French drugmaker Sanofi has agreed to acquire clinical-stage biopharmaceutical company Kymab in a deal valued at around $1.45bn.
As per terms of the deal, Kymab will secure an upfront payment of up to $1.1bn from Sanofi. Kymab is also eligible to secure up to $350m based on the achievement of certain milestones.
Kymab is focused on the development of developing fully human monoclonal antibody therapeutics using its integrated platforms collectively called IntelliSelect.
IntelliSelect Transgenic platforms include a full diversity of human antibodies, thereby helping to offer comprehensive antibody platforms.
Kymab CEO Simon Sturge said: “With its significant global resources, we believe Sanofi is the perfect partner to progress Kymab’s pipeline of products and the merger will expedite the time it takes for our novel therapies to get to patients.”
The deal will provide Sanofi with full global rights to KY1005, a fully human monoclonal antibody with a novel mechanism of action.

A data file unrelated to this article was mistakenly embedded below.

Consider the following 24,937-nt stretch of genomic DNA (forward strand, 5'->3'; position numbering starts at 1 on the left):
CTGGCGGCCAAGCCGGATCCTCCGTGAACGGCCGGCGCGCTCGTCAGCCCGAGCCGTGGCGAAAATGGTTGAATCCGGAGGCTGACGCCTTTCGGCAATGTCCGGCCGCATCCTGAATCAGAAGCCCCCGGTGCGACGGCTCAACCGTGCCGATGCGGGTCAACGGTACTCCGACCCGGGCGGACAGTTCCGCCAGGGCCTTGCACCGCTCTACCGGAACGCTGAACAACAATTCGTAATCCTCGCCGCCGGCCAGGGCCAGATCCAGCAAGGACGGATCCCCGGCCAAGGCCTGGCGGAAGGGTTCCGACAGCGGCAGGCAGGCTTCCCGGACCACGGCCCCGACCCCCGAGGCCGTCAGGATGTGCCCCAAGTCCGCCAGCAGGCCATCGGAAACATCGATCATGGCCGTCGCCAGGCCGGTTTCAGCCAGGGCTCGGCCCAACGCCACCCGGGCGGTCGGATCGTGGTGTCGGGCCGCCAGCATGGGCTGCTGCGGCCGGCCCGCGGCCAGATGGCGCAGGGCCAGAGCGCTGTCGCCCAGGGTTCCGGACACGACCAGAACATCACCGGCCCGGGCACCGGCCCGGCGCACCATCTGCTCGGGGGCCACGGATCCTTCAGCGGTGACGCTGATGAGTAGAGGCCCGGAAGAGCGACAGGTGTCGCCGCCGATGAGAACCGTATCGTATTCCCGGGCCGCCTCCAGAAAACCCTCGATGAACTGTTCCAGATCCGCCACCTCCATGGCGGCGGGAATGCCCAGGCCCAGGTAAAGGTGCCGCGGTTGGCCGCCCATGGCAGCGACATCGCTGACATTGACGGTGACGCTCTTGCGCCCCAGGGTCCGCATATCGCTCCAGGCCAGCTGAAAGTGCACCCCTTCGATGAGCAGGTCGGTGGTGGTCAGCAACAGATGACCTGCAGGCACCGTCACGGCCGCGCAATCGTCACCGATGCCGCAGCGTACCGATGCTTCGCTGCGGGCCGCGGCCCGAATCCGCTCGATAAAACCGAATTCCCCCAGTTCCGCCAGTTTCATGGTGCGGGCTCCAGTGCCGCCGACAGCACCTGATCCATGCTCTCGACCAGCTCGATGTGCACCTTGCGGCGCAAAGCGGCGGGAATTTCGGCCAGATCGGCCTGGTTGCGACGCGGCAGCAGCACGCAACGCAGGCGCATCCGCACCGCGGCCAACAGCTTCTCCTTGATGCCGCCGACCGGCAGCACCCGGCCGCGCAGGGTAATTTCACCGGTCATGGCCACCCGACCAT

KY1005, which attaches to OX40-ligand, is believed to hold the potential to treat a range of immune-mediated diseases and inflammatory disorders.
In August 2020, Kymab stated that KY1005 achieved both primary endpoints in a phase 2a trial, which evaluated moderate to severe atopic dermatitis patients whose disease is inadequately controlled with topical corticosteroids.
Kymab’s pipeline consists of ICOS agonist monoclonal antibody called KY1044, which is currently under early phase 1/2 development as monotherapy and in combination with an anti-PD-L1. The deal will also allow Sanofi to access new antibody technologies and research capabilities.
Sanofi CEO Paul Hudson said: “The Kymab acquisition adds KY1005 to our dynamic pipeline, a potential first-in-class treatment for a range of immune and inflammatory diseases. The novel mechanism of action may provide treatment for patients with suboptimal responses to available therapies.”
The deal, subject to the expiration or termination of the waiting period under the Hart-Scott-Rodino Antitrust Improvements Act of 1976 and other customary closing conditions, is expected to be completed in the first half of this year.
Weil, Gotshal & Manges is serving as Sanofi’s legal counsel for the transaction, while J.P. Morgan is acting as financial advisor to Kymab and Goodwin is serving as its legal counsel.